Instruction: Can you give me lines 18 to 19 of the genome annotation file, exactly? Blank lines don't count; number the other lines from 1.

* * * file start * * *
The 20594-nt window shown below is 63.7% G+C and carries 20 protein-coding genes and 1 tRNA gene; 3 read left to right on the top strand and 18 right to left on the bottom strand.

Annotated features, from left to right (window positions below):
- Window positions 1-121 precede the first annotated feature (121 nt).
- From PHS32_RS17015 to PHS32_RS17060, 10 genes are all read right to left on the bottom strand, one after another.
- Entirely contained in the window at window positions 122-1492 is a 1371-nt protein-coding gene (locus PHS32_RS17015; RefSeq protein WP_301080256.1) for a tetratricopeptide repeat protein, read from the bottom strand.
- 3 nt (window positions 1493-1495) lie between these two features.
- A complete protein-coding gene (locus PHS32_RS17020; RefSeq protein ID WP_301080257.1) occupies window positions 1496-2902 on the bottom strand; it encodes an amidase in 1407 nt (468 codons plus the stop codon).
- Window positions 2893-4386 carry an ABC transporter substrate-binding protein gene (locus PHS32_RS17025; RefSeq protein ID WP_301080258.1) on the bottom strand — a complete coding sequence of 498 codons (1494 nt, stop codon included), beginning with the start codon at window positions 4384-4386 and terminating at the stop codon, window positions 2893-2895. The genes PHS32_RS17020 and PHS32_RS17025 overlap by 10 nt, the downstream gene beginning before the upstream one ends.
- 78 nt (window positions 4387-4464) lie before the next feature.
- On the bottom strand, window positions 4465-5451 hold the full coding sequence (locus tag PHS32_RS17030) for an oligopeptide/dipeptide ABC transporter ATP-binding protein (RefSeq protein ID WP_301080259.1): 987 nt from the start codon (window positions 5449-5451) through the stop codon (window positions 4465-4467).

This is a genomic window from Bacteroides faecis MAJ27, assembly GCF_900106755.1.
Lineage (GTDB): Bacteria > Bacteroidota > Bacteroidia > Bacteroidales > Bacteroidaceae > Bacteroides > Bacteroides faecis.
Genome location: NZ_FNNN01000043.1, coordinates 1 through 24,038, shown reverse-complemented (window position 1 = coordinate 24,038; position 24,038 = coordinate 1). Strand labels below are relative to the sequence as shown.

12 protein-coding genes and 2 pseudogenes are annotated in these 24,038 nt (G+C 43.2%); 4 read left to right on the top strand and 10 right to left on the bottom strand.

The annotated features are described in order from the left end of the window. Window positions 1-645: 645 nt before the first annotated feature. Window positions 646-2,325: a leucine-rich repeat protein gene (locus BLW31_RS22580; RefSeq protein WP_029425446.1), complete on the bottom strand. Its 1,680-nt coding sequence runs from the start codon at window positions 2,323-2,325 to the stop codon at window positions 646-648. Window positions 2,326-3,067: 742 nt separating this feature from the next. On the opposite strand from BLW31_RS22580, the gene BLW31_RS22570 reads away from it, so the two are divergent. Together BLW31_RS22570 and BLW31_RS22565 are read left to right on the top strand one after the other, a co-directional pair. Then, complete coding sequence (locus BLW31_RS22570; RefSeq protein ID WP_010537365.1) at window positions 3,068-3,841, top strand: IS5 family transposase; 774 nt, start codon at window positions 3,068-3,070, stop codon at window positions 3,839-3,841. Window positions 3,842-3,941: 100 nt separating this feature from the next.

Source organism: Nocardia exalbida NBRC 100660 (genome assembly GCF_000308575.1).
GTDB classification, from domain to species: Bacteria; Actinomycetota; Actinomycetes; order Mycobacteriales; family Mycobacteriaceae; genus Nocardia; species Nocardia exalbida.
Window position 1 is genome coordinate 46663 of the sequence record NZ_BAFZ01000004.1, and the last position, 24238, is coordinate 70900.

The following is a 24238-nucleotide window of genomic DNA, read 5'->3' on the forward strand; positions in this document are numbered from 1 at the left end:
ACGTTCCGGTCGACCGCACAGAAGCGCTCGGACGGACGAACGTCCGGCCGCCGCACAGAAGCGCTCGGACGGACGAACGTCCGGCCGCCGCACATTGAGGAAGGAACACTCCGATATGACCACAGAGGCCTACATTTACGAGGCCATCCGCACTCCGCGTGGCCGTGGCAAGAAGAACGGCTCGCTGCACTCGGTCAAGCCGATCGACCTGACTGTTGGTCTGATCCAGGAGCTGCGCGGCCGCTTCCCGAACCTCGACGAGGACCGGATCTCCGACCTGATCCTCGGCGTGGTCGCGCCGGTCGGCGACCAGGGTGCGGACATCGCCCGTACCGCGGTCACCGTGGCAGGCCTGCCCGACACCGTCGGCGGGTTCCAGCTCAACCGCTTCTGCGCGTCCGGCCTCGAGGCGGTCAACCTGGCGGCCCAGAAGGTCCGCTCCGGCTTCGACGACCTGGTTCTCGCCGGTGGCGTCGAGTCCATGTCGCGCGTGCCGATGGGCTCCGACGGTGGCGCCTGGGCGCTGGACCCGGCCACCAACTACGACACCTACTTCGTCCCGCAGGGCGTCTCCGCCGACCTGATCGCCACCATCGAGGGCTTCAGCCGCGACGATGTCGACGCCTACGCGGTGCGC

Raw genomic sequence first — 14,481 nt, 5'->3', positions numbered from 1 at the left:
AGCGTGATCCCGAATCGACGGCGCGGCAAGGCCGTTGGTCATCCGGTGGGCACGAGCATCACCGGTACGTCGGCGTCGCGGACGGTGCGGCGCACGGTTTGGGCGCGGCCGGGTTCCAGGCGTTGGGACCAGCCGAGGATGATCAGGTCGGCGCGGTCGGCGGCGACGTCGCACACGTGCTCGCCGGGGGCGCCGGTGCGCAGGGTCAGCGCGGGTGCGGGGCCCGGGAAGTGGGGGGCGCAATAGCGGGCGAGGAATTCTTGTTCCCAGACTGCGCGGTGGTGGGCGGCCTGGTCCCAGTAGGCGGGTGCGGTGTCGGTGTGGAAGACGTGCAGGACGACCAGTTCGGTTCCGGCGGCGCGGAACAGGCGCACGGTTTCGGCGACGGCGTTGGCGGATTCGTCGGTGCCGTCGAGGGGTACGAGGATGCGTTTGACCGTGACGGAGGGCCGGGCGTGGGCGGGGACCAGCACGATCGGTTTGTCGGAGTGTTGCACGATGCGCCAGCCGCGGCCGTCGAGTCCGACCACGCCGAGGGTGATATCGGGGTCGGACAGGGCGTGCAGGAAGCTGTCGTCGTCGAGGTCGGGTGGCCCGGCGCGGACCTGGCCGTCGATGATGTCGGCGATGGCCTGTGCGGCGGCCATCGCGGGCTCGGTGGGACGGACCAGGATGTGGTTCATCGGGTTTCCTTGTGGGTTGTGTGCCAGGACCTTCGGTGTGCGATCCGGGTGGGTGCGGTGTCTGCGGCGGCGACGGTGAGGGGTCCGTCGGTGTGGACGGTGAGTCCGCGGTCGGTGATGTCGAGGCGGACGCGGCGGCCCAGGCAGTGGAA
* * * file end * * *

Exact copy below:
Window position 1 is genome coordinate 46663 of the sequence record NZ_BAFZ01000004.1, and the last position, 24238, is coordinate 70900.

The following is a 24238-nucleotide window of genomic DNA, read 5'->3' on the forward strand; positions in this document are numbered from 1 at the left end: